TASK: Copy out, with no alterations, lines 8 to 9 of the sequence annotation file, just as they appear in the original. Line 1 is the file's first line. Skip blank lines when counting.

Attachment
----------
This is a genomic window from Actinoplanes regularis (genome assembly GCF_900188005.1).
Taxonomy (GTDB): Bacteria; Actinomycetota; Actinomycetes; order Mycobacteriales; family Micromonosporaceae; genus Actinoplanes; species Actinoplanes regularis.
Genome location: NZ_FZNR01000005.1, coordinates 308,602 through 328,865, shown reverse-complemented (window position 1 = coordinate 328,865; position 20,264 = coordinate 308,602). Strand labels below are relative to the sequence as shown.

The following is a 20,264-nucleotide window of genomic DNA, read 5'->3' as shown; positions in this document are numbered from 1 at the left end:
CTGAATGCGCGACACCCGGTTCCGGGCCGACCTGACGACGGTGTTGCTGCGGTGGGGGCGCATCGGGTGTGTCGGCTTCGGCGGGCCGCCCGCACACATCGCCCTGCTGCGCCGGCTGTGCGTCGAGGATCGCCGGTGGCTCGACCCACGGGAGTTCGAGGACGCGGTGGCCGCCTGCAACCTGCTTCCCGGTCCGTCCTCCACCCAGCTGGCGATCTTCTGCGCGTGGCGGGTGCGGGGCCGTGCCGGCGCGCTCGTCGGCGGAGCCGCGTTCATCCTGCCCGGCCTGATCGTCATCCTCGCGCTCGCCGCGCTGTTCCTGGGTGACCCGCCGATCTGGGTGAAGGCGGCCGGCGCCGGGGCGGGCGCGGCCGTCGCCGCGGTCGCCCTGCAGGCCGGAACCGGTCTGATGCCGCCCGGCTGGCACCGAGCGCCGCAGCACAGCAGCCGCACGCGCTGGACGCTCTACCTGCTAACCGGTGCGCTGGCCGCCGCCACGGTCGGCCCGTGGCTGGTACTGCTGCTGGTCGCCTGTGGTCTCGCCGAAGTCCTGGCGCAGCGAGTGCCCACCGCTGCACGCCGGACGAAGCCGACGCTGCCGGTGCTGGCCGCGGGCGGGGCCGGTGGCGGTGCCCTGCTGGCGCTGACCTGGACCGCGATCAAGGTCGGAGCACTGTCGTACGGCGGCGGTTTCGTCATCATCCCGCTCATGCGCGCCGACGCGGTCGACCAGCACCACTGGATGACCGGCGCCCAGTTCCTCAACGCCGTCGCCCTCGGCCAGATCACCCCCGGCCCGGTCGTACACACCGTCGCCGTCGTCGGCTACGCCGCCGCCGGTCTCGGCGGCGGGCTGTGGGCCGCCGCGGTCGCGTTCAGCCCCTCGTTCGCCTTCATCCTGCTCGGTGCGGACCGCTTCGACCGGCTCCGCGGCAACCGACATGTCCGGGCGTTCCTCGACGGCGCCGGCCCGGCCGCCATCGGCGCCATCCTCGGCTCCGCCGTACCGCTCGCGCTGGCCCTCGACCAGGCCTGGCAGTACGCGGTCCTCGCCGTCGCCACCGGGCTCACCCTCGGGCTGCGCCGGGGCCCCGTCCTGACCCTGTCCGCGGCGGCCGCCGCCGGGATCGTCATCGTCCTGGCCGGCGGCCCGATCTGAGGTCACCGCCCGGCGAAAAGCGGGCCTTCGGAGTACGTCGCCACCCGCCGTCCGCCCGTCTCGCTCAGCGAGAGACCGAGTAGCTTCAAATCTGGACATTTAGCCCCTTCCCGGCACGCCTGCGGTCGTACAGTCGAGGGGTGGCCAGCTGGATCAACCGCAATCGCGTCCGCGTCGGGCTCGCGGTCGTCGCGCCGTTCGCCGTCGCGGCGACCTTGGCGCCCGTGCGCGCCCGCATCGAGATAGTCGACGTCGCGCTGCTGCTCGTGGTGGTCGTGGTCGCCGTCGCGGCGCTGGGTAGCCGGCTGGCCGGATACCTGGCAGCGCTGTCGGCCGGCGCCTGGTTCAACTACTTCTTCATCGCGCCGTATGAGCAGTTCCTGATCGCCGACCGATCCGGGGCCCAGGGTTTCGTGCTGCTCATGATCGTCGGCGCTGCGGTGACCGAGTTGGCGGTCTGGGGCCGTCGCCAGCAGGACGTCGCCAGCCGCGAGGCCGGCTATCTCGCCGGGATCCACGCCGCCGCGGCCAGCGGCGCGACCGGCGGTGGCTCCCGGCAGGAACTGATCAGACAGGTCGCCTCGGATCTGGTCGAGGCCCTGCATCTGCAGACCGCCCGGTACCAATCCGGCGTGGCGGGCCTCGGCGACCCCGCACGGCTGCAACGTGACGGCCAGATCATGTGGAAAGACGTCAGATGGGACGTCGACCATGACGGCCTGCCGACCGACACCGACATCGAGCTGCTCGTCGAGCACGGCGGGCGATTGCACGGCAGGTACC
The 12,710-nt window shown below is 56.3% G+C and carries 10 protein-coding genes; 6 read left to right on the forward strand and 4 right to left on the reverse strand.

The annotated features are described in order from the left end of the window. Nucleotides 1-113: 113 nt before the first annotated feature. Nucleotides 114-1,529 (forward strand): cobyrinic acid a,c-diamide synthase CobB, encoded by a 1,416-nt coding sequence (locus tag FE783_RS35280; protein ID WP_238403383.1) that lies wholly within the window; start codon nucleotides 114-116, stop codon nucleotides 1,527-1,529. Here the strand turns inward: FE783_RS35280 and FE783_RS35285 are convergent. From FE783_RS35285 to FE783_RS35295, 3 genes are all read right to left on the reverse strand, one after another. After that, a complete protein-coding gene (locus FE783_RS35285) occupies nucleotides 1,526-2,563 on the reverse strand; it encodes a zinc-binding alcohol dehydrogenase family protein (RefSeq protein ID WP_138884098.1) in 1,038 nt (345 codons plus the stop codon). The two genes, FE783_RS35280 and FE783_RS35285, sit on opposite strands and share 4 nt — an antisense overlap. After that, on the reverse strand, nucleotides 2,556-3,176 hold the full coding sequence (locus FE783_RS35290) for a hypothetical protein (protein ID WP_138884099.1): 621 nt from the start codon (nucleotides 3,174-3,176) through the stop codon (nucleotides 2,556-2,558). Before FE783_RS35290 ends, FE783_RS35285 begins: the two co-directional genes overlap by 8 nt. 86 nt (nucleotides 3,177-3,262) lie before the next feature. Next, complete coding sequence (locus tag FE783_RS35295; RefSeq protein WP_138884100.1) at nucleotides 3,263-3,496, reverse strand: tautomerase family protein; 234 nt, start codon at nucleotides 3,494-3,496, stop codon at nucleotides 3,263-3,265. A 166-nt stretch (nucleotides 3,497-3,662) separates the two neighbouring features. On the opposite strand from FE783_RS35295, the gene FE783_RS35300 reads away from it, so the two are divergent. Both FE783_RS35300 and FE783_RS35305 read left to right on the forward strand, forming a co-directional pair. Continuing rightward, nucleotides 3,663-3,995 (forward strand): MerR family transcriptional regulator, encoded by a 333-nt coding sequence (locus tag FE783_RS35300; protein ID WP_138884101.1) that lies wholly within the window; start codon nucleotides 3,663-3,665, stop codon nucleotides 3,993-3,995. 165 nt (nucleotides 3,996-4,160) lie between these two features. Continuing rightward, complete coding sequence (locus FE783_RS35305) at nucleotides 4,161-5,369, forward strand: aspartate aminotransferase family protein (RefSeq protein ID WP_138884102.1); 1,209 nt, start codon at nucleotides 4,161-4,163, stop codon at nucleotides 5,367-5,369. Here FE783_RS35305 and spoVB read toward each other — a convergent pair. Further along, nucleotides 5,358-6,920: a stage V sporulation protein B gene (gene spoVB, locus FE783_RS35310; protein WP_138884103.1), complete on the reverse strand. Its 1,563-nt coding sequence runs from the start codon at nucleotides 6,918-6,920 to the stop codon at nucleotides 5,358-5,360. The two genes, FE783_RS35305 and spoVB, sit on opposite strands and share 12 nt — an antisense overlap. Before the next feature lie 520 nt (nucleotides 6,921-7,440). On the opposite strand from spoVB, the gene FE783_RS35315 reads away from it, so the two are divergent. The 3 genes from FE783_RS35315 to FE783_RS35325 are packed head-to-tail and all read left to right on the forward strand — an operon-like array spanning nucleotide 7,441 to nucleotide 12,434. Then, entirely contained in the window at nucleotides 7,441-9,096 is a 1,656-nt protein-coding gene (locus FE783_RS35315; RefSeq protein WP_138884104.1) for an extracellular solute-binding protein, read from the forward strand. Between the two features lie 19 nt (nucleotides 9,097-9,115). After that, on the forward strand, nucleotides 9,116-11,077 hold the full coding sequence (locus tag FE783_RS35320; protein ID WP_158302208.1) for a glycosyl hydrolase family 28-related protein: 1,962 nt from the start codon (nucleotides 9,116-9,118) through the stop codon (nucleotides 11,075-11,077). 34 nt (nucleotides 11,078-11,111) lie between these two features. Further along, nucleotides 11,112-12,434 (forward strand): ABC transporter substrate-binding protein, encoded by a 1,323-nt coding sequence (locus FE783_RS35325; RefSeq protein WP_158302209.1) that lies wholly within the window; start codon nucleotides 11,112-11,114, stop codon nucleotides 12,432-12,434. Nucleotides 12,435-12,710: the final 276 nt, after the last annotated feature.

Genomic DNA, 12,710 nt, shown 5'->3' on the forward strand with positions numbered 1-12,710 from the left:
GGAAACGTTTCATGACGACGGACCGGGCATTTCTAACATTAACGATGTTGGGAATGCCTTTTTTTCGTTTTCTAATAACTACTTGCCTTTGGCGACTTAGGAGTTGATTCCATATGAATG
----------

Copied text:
Genomic DNA, 12,710 nt, shown 5'->3' on the forward strand with positions numbered 1-12,710 from the left:
GGAAACGTTTCATGACGACGGACCGGGCATTTCTAACATTAACGATGTTGGGAATGCCTTTTTTTCGTTTTCTAATAACTACTTGCCTTTGGCGACTTAGGAGTTGATTCCATATGAATG